Montana Free Press work published last year has won recognition from industry peers, with MTFP projects picking up accolades in separate contests organized by the Montana Newspaper Association and Montana Broadcasters Association, both of which announced results last weekend.
Specific MTFP efforts singled out for recognition include the Shared State podcast, the newsroom’s coverage of the COVID-19 pandemic and the outlet’s website, montanafreepress.org.
“In a year as chock-full of huge news stories being covered by a growing pool of talented print and broadcast journalists throughout Montana, we’re honored that some of our work was recognized as being among the best in the state,” said MTFP founder and Executive Director John S. Adams.
The Montana broadcasters’ 2021 E.B. Craney Awards named the first episode of the Shared State podcast the non-commercial radio program of the year. That episode and the remainder of the Shared State’s first season, which was produced in collaboration with Montana Public Radio and Yellowstone Public Radio, dug into the political landscape that shaped Montana’s 2020 elections.
In the newspaper association’s 2021 Better Newspaper Contest, MTFP’s wide-ranging effort to help Montanans understand the details and consequences of the COVID-19 pandemic won a first-place award for best continuing news coverage. MTFP was also awarded best website.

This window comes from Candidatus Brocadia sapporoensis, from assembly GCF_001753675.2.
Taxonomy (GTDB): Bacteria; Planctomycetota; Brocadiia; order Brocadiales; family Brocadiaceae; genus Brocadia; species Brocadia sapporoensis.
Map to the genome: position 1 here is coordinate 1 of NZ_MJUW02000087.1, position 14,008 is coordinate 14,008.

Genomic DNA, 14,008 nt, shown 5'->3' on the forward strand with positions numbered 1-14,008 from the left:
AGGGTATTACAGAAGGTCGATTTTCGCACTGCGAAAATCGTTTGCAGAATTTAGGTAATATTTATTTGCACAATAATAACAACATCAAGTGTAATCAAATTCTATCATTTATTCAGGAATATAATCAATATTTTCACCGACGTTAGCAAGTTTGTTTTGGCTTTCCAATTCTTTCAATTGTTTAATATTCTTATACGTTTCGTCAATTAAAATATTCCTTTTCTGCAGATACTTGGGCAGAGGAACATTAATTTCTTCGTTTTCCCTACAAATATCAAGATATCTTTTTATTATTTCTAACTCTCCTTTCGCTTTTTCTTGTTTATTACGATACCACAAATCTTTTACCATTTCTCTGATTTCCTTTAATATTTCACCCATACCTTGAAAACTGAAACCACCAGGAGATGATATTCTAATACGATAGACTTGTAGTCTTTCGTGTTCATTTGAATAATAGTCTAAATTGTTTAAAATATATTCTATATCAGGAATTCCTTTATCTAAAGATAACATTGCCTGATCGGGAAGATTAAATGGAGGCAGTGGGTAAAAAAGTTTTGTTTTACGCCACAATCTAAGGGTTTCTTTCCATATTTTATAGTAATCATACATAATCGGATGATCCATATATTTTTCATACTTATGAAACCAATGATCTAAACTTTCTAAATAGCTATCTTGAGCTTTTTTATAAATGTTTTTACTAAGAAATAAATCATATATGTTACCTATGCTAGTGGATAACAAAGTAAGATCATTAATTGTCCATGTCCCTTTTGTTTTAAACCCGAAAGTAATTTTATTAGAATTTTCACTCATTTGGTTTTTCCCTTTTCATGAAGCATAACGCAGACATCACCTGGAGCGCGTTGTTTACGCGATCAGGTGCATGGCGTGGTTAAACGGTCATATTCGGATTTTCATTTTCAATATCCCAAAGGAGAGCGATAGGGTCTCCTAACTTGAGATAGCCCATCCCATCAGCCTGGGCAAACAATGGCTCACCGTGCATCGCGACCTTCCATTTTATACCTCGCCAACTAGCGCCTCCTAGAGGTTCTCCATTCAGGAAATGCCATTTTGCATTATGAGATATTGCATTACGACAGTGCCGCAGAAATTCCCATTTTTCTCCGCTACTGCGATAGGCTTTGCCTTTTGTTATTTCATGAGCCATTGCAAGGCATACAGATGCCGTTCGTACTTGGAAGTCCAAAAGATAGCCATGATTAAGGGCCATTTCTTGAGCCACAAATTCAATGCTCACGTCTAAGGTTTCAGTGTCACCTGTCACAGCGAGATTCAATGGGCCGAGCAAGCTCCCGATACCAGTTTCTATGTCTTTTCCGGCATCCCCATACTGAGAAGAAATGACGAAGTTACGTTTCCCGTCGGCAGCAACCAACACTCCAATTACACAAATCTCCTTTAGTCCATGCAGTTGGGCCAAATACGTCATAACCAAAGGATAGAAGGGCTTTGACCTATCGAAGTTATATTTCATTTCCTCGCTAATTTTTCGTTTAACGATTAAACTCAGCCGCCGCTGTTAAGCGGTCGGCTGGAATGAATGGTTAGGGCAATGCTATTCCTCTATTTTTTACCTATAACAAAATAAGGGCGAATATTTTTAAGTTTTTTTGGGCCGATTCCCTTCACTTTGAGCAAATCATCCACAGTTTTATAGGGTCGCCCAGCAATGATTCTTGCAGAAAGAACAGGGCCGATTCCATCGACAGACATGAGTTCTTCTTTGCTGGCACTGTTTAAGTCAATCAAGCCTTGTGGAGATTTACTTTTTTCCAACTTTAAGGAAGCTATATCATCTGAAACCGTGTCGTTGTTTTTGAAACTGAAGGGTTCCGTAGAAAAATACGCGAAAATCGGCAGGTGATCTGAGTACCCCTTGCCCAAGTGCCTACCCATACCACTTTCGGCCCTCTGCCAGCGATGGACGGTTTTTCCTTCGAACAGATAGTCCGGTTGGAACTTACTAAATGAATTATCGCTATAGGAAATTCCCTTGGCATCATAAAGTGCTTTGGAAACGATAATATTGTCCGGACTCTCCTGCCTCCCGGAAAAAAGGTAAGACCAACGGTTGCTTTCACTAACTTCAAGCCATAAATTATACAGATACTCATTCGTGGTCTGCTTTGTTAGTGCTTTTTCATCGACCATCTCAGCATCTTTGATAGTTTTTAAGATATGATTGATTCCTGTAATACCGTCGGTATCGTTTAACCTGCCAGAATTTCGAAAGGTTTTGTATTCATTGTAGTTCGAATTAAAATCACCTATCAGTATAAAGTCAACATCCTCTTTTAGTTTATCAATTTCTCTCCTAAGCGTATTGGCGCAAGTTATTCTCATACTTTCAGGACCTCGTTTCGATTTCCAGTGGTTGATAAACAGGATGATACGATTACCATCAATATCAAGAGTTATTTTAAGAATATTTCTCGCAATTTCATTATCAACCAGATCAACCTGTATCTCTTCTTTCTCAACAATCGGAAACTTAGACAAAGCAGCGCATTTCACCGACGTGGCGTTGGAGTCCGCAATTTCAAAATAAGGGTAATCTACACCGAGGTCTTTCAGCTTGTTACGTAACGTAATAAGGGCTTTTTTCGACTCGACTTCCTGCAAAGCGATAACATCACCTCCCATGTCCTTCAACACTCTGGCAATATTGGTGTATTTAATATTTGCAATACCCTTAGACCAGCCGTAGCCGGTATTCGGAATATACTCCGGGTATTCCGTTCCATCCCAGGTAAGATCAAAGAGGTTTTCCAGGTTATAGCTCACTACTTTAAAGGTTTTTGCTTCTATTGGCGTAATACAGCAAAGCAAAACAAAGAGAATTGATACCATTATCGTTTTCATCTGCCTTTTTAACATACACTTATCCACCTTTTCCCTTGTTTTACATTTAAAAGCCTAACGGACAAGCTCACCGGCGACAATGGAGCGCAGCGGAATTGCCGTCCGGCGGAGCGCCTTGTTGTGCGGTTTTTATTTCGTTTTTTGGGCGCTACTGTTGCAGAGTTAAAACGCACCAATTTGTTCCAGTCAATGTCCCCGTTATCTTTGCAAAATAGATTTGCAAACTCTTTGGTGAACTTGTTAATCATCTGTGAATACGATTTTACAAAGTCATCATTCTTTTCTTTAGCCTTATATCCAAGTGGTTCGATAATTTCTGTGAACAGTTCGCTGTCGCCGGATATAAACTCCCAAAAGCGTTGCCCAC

Specific MTFP stories were called out for recognition as well: Staff reporter Alex Sakariassen’s “Rural hospitals, beyond the rhetoric,” which explored efforts to keep the lights on at Montana’s small-town medical facilities, was named best news story of the year. Staff reporter Mara Silvers’ look at what the pandemic meant for the upcoming school year last July, “‘It would be nice to have some kind of plan,’” also won a first-place award for education coverage.
MTFP correspondent Jonathan Hettinger also received two individual nods, a third-place award for breaking news coverage for his story about a COVID-19 cluster among Big Sky construction workers, and a third-place outdoor writing award for his coverage of grizzly bear mortality near Yellowstone.
With a growing newsroom that currently consists of four staff reporters and an editor, MTFP competed for the first time this year in the newspaper association’s largest division, which includes the Billings Gazette, Missoulian, Bozeman Daily Chronicle, and the Great Falls Tribune.
Founded in 2016 and based in Helena, MTFP is an independent, nonpartisan, nonprofit news organization. Stories produced by MTFP’s newsroom are freely available for publication by other media outlets and are distributed to more than 60 media partners across the region.